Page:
Blood and Thunder
Flashman author George MacDonald Fraser explains how ‘history disguised as fiction’ has been his inspiration and is also his aim.
‘Your eyes are blinded by the sight of gold, man!’ Thus Sir Daniel Darnley Darnley (or was it Darnby?), the Laughing Pirate, duelling in an Aztec treasure-house, despatching some unfortunate Spanish villain with a lightning rapier thrust – and awakening my interest in history for the first time.
I was about eight years old and until I encountered Sir Daniel in a D.C. Thomson ‘tuppenny blood’ my acquaintance with the past had been limited to the odd Bible story, Greek and Norse myths, and my first school history book, The World’s Family. I’m sure it was an excellent primer, but all I remember of it is a couplet about Hannibal crossing the Alps because he wanted the Roman scalps, and a law of King Hammurabi’s condemning arsonists to be thrown into the fire they had started, which seemed drastic, though not illogical. I became disenchanted with the book when, asked to read aloud from the last chapter which dealt with the Great War, I was mocked for my mispronunciation of ‘the warring navies’, which I rendered as though the last word was spelt with two ‘v’s, thus conjuring a picture of labourers swarming out of the trenches brandishing picks and shovels.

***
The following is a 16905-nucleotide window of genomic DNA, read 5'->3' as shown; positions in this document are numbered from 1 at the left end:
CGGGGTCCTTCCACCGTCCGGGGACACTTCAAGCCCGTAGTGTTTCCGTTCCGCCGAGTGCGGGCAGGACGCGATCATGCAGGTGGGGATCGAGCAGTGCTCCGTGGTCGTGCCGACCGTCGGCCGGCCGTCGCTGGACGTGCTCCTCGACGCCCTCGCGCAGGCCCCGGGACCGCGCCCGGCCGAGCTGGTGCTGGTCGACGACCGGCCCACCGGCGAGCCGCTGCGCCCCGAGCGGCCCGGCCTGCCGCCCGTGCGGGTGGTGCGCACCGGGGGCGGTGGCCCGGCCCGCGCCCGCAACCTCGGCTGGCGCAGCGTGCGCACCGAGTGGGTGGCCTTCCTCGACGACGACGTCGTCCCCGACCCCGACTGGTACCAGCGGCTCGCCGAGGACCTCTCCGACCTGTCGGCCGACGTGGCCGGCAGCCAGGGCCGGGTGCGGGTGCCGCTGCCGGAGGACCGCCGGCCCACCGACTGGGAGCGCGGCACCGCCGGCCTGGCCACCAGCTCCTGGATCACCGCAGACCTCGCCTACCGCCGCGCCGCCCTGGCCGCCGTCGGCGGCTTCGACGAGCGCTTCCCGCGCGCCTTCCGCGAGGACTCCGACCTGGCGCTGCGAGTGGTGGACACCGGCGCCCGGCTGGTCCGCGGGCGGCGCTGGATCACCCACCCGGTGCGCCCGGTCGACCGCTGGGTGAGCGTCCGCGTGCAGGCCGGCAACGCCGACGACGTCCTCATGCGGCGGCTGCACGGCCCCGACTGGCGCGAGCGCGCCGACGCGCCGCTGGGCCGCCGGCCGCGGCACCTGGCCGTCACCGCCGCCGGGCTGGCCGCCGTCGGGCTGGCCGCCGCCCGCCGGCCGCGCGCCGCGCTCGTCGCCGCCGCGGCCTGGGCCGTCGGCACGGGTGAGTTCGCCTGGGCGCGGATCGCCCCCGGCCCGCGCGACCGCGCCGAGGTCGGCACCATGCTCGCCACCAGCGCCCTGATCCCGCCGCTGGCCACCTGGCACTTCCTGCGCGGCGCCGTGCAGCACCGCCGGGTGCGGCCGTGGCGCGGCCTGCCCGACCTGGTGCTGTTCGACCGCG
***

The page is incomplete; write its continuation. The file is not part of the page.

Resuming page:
And then I chanced on Sir Daniel, and it dawned on my infant mind that history (in his case Elizabethan or Restoration, I forget which) was not only a sober record of the past, but a wonderland of action and excitement, where gallant adventurers swaggered and fought and intrigued, usually for patriotic but occasionally for mercenary reasons, against sinister enemies, most of them foreign, and life was a series of battles, escapes, ambushes, rescues, conspiracies, duels, and general romantic activity. I knew it was fiction, of course; only later did I discover that true history left fiction far behind.